It is the rare golfer who is able to begin a new year without changing something, either to solve one or two of the game's mysteries, or just for the hell of it. So it wasn't surprising that at the traditional season opener—which even changed its name from the Tournament of Champions to the Mercedes Championships—at the La Costa Resort and Spa in Carlsbad, Calif., last week, there were as many makeovers on the course as in the salons.
Scott Simpson showed up with a respectable beard, while Jim Colbert sported his first respectable rug. Greg Norman came not under the flag of IMG, his longtime exclusive agent, but as the head of his own management firm, Great White Shark Enterprises, a change that did nothing to address whether Norman has learned to better manage his game.
The tournament's youngest player, 23-year-old Phil Mickelson, came determined to tighten and flatten his classically flowing swing and to improve his lag putting. Meanwhile the field's most venerated member, Jack Nicklaus, two weeks shy of his 54th birthday and making his first appearance at La Costa in nine years, was working on swing changes while completing a psychological about-face—from the coolly detached professional, able to leave the game flat, to an avowed "golf junkie" rivaling Arnold Palmer. "There isn't anyone who loves to play golf more than I do," said Nicklaus. "I get passionate about it."
And there was plenty of passion produced at La Costa, particularly by Nicklaus and Mickelson, the arresting symbols of golf past and golf future, who prevailed in the dual fields of senior and regular Tour winners from the 1993 season. With an impressive nine-under-par total of 279—over the same 7,022-yard layout that the regular Tour golfers played—Nicklaus came from three behind in the final round to win the senior division by a stroke. Deploying the kind of powerful game that many observers believed he could no longer muster, Nicklaus caught Bob Murphy with six-foot birdie putts on the 70th and 71st holes and then gutted in another six-footer for a par on the 72nd. Murphy's chances for victory died when he airmailed the last green for a bogey.
With only one bright spot in 1993, his victory in the U.S. Senior Open, Nicklaus viewed this latest win—his seventh in the 23 senior tournaments he has played—as 11th-hour reinforcement to his stubborn belief that he can still, when he is on, contend at the highest level. "You can laugh at me, say whatever you want," said Nicklaus after shooting the fourth-lowest overall total of the week. "My goal is to be competitive in the majors. If I believe in my own mind that I can compete, then I've got a chance."
If Nicklaus was looking ahead to great things, so was Mickelson, who defeated Fred Couples on the second hole of sudden death to become the youngest player to win four times on the PGA Tour since Nicklaus got No. 4, also at 23, in 1963. Playing head-to-head with Couples, the lefthanded Mickelson matched him with a final-round 68 and a total of 12-under-par 276. Then, on the deciding hole, Couples's tee shot took a bad bounce and ended up tucked below the lip of a fairway trap. All Mickelson needed was to get down in two from 50 feet for a par and victory, and he did just that. "It was intense, but it was fun," said Mickelson, taking the Nicklaus approach to grace under pressure. "I have a lot of work to do on my game, but I feel like I'm making strides."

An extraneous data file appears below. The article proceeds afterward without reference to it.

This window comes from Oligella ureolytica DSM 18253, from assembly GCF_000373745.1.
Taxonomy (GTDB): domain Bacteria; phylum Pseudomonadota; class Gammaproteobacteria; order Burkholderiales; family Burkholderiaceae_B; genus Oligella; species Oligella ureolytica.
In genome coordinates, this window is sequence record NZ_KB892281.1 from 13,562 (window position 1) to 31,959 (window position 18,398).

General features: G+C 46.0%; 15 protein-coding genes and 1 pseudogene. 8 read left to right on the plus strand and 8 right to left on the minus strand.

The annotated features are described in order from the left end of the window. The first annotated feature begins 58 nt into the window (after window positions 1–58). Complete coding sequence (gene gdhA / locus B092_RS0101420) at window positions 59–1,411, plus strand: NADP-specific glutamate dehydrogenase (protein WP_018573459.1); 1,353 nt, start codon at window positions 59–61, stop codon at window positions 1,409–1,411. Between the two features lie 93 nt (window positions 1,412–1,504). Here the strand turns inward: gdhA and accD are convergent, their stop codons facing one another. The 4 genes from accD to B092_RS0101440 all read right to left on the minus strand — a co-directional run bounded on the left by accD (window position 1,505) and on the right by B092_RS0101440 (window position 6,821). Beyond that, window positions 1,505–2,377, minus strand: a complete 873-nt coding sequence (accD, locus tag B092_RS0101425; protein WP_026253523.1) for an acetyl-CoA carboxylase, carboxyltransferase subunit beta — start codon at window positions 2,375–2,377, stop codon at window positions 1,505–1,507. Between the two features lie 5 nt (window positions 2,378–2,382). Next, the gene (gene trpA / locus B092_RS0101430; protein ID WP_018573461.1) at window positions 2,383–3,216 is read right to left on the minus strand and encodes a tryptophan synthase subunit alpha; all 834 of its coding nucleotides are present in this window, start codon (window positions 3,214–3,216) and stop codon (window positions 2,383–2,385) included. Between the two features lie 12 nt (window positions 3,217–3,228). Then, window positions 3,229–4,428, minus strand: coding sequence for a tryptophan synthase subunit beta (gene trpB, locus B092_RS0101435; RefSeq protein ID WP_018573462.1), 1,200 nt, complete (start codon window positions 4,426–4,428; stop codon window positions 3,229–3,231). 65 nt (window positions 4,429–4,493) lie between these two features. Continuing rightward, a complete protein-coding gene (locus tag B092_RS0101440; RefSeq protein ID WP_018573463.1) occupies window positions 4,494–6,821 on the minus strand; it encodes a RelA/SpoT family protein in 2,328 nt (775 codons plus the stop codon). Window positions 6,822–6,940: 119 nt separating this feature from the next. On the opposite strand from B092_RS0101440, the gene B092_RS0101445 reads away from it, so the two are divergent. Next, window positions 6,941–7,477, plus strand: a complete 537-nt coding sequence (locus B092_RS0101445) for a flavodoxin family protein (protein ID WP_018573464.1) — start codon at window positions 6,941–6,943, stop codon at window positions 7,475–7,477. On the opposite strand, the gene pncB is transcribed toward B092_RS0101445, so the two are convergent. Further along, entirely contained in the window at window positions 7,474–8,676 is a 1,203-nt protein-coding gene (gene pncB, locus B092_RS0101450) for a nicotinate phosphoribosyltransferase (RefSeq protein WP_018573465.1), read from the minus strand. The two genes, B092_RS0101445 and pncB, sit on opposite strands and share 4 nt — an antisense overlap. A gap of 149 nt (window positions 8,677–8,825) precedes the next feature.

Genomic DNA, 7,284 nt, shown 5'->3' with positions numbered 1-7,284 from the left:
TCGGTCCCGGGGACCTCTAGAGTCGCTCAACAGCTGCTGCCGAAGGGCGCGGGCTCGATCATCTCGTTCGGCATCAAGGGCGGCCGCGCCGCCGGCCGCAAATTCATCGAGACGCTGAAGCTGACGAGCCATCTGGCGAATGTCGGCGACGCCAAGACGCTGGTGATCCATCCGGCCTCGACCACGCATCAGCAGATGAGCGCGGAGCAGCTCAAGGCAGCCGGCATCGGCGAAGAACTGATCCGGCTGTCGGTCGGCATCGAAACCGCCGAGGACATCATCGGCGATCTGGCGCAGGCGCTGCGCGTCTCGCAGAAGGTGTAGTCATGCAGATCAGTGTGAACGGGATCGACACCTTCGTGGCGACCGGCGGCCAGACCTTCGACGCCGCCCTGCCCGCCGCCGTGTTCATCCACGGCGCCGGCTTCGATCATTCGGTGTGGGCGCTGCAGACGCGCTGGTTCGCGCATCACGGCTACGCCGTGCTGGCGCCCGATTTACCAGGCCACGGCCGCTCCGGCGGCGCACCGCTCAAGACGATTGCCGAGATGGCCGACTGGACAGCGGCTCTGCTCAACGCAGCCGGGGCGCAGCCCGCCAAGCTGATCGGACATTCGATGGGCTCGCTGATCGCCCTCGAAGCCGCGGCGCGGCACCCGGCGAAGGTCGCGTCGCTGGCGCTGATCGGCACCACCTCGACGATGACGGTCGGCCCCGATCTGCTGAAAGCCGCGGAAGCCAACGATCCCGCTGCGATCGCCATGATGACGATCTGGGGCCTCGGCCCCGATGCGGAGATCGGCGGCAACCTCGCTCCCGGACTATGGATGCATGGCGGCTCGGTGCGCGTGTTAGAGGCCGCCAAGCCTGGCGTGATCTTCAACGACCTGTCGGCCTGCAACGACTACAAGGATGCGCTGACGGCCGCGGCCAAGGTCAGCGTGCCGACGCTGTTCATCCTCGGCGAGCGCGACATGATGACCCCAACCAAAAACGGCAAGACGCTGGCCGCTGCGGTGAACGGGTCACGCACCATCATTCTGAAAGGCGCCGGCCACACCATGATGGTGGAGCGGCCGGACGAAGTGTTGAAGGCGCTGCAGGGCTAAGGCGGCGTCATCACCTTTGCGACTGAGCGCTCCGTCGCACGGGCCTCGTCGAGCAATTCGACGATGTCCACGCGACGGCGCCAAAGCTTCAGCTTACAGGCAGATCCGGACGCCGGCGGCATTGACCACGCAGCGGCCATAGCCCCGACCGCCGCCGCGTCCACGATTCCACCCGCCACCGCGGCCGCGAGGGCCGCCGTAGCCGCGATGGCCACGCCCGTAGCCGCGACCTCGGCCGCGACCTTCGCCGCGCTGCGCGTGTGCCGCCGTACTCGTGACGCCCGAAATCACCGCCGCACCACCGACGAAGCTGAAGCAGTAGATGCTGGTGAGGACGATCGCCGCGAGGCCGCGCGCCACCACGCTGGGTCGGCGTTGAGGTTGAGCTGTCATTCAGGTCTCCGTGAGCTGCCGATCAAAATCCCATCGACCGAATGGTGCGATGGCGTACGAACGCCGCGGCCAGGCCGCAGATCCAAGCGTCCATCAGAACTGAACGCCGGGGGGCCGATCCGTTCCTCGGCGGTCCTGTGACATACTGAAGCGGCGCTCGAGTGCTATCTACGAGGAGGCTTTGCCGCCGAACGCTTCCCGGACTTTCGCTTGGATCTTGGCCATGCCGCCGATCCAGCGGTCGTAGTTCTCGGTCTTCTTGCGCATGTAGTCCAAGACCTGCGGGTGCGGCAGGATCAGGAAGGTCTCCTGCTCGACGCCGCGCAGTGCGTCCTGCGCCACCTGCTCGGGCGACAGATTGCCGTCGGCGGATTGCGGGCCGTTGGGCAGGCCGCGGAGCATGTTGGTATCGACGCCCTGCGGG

So, despite losing his fourth tournament in a playoff, does the 34-year-old Couples, who is trying to put the events of 1993 behind him. Exactly 12 months ago he was the PGA Tour's two-time reigning Player of the Year and the defending Masters champion, yet he still believed strongly that he could get significantly better. But by the time he reached Augusta last April, his season had dissolved into frustration, unhappiness and enormous legal fees as the battle over his divorce from his wife of 12 years, Deborah, dragged on. It was finally settled out of court in October. "I don't like confrontations," he explained at La Costa. "I'd never really had one my whole life."
For Couples the unhappy result was that he spent more time with lawyers than his fellow players. He became depressed, cut back his practice time and lost much of his motivation. The severe headaches that have bothered him in recent years became more frequent, and by the middle of the year gray hairs had begun to appear on the nape of his neck. Most noticeable to friends was an attitude, something they had never seen in the congenial Couples. "I wanted to be the biggest jerk I could be," he said. "For some reason, I thought it would make me feel better."
The fact that Couples was able to win the Honda Classic and $796,579 in 19 Tour events to finish 10th on the 1993 money list was testimony to his talent. But he knew he was not nearly the golfer he had been in 1991 and 1992, when he had learned to rise to the big occasion. Last year Couples seemed to withdraw from big moments: He played indifferently in the four major championships as well as in the Ryder Cup matches in September, during which he suffered painful headaches and failed to win a match.
"It was a wasted year, and I was irritated because of the way I wasted it," he said. "I cheated myself, because there were a lot of tournaments I went into where I wasn't ready to play. I was miserable, because I knew when I teed off, it was going to be a struggle."